Sunday, May 5, 1993

Location - Bridgewater
Bible Verses - Exodus 13:1-10
Matthew 13:21-35

And Moses said to the people, Remember this day, on which you came out from Egypt, out of

the house of bondage; for by strength of hand the Lord brought you out from this place.

Exodus 13:3

Memorial Day is designed specifically for us to remember those who have served in our

military forces, and especially those who have died in this service. It is well that we do

so, but there is a fine line to tread. We must not let an appreciation for selfless

courage slip over into a glorification of war, or let a revulsion against war discolor our

recognition of heroism. Sometimes the worst of circumstances do call forth the best in us.

In one of his "Letters from America," Alistair Cooke reflected on the public turmoil over

the Viet Nam war. A reporter had made his way into a jungle clearing and interviewed a

couple of American soldiers, getting very candid expressions of their states of mind.

This sent him to his bookshelf, to review a book written about the Battle of Flanders in

World War I. The book reported over 200,000 British casualties, and marveled that in the

face of this, morale remained high. The officers were living up to the highest military

traditions, and the soldiers in the trenches were the sturdy Cockneys who couldn't wait to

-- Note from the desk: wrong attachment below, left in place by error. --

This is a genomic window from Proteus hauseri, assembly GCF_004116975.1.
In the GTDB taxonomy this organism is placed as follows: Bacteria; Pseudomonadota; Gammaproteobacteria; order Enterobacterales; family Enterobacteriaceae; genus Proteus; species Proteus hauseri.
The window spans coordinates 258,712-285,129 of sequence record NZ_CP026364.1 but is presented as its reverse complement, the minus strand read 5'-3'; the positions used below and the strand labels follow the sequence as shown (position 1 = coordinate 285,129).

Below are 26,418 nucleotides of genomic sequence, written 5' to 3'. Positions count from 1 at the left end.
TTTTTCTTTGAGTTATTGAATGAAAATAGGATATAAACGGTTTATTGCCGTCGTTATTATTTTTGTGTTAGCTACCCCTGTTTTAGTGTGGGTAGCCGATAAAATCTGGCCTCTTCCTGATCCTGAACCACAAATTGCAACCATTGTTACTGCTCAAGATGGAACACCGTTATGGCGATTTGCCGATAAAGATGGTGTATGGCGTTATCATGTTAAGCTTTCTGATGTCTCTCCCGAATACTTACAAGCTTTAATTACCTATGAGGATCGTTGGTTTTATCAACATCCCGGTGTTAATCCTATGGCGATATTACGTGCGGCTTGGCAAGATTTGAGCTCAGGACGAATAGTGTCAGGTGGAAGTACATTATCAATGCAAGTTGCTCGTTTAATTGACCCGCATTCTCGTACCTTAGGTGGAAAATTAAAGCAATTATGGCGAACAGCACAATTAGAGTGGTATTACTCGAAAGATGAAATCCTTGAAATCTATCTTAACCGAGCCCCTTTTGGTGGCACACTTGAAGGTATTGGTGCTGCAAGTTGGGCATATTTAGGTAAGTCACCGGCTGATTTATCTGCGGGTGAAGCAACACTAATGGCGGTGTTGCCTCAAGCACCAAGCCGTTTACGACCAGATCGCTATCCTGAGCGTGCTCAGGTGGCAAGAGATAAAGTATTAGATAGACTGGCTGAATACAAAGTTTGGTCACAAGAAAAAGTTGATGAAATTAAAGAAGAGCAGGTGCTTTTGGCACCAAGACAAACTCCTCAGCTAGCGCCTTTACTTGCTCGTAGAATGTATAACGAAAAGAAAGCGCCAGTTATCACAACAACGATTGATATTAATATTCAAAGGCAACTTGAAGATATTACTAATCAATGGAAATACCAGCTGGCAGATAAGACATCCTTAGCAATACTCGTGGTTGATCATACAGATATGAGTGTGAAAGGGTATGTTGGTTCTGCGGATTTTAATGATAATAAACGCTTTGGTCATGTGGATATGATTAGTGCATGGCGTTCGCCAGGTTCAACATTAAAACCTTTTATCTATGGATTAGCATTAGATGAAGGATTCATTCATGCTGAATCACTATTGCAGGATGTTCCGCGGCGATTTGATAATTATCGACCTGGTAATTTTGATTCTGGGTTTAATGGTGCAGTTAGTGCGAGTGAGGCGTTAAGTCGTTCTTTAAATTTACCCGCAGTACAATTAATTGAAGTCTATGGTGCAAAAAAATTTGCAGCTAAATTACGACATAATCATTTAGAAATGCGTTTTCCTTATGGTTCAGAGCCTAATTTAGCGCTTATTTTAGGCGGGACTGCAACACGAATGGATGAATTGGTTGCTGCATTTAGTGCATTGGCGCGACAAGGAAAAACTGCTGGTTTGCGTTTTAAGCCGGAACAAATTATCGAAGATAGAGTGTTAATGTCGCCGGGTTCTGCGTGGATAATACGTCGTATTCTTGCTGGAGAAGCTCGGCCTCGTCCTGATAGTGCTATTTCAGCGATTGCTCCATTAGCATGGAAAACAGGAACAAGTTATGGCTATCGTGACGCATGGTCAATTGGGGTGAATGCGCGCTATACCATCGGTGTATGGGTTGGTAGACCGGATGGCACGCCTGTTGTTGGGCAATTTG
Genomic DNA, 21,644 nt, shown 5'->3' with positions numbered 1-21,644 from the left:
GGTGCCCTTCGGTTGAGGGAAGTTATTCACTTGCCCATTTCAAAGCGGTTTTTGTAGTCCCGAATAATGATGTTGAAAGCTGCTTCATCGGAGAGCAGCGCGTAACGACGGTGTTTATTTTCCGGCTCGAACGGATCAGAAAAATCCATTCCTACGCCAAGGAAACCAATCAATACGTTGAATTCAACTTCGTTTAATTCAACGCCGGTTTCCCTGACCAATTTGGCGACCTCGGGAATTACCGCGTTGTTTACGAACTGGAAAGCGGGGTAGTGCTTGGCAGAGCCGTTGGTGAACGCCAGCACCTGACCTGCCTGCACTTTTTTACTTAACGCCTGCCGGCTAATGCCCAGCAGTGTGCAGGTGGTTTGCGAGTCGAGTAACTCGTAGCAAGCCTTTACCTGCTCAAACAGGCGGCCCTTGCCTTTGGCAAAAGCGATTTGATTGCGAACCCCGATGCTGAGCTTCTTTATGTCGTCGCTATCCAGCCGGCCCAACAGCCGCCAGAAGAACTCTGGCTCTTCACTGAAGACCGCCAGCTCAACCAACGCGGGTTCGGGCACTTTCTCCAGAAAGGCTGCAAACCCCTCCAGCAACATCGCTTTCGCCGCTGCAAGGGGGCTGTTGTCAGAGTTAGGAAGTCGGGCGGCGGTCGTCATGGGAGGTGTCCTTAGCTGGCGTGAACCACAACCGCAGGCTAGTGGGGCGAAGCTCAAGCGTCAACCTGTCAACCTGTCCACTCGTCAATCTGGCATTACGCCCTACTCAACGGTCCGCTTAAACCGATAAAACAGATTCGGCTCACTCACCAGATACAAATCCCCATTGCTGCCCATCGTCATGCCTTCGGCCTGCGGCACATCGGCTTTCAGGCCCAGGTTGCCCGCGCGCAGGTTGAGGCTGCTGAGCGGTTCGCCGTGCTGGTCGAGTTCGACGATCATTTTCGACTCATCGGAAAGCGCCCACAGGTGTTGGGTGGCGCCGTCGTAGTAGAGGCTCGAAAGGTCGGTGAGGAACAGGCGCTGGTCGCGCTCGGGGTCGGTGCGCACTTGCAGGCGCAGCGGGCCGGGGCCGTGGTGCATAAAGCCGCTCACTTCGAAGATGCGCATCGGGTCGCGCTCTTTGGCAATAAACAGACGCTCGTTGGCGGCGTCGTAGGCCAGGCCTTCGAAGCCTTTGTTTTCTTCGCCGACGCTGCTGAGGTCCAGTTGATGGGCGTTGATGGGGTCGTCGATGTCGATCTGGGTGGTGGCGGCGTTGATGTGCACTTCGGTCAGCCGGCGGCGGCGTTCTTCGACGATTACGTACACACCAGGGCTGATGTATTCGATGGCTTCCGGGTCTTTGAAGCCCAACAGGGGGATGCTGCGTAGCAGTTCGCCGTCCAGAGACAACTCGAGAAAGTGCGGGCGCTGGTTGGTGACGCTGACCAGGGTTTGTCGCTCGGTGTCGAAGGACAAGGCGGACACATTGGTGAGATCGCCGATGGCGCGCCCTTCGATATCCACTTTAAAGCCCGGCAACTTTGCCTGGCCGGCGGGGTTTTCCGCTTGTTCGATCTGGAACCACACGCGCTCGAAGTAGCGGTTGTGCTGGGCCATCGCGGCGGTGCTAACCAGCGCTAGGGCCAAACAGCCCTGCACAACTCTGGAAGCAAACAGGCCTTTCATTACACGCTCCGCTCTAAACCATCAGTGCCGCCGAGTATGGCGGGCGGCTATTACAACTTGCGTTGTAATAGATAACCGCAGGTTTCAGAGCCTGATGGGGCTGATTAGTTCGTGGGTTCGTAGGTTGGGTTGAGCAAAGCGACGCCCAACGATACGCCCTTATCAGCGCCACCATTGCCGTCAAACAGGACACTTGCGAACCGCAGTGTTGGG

get at the Kaiser.

Five years or so later, another book was published, called Now It Can Be Told. This

disclosed that there were over 300,000 casualties. It gave a vivid picture of what it was

like to spend a night in the trenches with the corpses of your comrades, and for the first

time outlined the rising tide of desertions and executions. The Viet Nam war was the first

time in history that the general public got a glimpse of war as the soldier sees it, not

as the public relations arm of the military would portray it. Cooke saw this as an epochal

change. He might have quoted the poet William Cowper: ". . . war's a game which were their

subjects wise Kings would not play at." He did quote General Sherman: "War is hell."

Someday, I trust, a generation will look back on these times and wonder at our moral

standards. The voices of moral rectitude have been loud in condemnation of nudity, but

strangely muted in regard to violence, with a presidential candidate borrowing the aura of

Clint Eastwood in order to appeal to the popular will. Granted that sexual

irresponsibility is a major problem, it is still arguable that shooting people is at least